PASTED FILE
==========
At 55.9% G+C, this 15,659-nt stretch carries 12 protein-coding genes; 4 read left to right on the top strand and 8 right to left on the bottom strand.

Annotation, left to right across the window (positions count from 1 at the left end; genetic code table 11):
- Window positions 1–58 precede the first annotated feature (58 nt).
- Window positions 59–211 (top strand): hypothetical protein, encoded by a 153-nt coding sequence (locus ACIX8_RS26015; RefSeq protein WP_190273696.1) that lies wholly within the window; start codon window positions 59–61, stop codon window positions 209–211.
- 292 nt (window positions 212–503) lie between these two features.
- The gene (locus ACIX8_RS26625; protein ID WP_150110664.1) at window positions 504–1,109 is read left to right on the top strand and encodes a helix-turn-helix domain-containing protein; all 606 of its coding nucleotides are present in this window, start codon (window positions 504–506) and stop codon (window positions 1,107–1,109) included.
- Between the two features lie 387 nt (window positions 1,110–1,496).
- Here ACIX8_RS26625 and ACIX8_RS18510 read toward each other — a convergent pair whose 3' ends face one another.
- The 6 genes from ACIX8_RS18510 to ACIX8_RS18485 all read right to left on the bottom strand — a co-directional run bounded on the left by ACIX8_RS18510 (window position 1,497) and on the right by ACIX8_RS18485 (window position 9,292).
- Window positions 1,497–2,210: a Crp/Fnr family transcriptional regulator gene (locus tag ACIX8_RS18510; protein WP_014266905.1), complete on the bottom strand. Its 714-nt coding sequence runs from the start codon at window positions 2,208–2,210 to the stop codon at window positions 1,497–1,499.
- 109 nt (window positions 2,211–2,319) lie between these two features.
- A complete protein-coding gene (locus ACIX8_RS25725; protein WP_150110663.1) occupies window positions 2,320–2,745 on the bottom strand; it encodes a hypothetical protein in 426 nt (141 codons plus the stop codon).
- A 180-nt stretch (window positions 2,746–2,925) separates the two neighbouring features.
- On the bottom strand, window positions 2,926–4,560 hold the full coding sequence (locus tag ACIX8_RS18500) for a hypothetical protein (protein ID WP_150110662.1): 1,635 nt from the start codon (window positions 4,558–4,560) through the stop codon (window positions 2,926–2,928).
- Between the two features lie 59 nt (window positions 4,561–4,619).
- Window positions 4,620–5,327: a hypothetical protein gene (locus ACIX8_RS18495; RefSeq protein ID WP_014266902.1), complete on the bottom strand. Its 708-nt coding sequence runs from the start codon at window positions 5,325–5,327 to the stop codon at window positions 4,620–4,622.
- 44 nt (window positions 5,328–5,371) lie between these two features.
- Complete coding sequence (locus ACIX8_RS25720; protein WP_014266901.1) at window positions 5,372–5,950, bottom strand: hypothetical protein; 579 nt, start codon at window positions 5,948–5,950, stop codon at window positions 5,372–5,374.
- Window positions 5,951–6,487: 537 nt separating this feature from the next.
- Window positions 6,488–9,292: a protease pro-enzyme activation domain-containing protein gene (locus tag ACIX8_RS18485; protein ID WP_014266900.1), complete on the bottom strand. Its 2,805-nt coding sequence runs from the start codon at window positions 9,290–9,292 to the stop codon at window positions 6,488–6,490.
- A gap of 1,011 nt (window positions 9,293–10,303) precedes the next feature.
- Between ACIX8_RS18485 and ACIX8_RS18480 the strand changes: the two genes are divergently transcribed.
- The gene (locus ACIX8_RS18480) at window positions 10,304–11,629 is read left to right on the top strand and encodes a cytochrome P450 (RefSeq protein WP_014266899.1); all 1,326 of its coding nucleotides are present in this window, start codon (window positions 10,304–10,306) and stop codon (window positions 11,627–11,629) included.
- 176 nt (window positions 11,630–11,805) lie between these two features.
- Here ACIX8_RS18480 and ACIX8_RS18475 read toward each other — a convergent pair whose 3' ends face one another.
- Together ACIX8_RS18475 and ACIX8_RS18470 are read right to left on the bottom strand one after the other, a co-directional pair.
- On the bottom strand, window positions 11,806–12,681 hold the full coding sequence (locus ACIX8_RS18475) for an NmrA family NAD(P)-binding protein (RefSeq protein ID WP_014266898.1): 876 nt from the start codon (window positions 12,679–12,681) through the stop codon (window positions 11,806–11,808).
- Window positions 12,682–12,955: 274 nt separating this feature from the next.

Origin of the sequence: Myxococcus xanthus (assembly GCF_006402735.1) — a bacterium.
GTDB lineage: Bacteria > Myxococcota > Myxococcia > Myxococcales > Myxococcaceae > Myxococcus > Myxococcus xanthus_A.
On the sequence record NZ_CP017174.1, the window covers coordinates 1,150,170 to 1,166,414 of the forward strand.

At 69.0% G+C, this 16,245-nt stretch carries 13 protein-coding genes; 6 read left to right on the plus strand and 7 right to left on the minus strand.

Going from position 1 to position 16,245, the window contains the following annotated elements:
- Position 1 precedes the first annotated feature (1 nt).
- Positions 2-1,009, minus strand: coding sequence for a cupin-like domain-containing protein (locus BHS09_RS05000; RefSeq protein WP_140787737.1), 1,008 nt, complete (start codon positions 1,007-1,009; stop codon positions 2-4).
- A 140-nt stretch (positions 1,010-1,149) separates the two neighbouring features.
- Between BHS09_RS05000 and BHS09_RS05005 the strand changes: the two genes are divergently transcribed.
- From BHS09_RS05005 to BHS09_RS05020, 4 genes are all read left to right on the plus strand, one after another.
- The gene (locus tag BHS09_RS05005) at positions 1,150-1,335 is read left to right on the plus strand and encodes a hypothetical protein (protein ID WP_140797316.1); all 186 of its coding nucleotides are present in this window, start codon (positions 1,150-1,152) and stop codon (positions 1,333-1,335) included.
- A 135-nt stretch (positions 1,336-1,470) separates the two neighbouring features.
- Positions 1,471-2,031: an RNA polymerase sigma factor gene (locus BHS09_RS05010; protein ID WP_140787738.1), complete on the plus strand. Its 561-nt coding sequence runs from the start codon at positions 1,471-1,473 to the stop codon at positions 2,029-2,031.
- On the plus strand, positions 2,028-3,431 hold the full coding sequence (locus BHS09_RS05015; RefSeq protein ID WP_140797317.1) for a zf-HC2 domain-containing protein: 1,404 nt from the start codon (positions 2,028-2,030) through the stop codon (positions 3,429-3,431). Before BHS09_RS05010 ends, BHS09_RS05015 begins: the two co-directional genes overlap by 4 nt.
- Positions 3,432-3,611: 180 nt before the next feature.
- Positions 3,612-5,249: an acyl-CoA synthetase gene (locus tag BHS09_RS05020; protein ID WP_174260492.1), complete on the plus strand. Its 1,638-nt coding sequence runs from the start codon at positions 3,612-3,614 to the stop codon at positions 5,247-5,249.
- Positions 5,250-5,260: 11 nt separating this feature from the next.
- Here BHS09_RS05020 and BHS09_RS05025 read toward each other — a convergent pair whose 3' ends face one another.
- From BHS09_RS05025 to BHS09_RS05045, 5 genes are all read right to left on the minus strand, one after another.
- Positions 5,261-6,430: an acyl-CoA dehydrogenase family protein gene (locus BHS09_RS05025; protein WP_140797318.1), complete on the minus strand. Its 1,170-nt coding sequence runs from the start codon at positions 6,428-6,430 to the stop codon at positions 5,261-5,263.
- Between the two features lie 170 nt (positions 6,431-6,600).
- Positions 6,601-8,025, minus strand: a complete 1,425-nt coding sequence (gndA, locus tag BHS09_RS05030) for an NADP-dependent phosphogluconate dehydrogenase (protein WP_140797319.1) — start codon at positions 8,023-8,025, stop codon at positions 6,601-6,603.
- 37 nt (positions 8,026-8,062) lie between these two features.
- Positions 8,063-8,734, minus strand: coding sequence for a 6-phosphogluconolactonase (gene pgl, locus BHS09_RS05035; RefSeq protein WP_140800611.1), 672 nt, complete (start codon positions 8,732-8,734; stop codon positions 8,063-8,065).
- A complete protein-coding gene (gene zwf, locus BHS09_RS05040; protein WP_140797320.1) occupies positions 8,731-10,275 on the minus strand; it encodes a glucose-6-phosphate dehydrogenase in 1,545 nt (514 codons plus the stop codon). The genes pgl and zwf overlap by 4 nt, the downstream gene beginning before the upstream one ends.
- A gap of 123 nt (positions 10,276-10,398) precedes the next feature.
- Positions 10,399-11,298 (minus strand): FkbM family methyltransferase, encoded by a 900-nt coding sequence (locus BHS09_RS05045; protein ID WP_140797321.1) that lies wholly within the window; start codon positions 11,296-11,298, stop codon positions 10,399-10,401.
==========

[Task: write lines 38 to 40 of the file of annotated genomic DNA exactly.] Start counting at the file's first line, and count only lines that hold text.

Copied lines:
- From BHS09_RS05005 to BHS09_RS05020, 4 genes are all read left to right on the plus strand, one after another.
- The gene (locus tag BHS09_RS05005) at positions 1,150-1,335 is read left to right on the plus strand and encodes a hypothetical protein (protein ID WP_140797316.1); all 186 of its coding nucleotides are present in this window, start codon (positions 1,150-1,152) and stop codon (positions 1,333-1,335) included.
- A 135-nt stretch (positions 1,336-1,470) separates the two neighbouring features.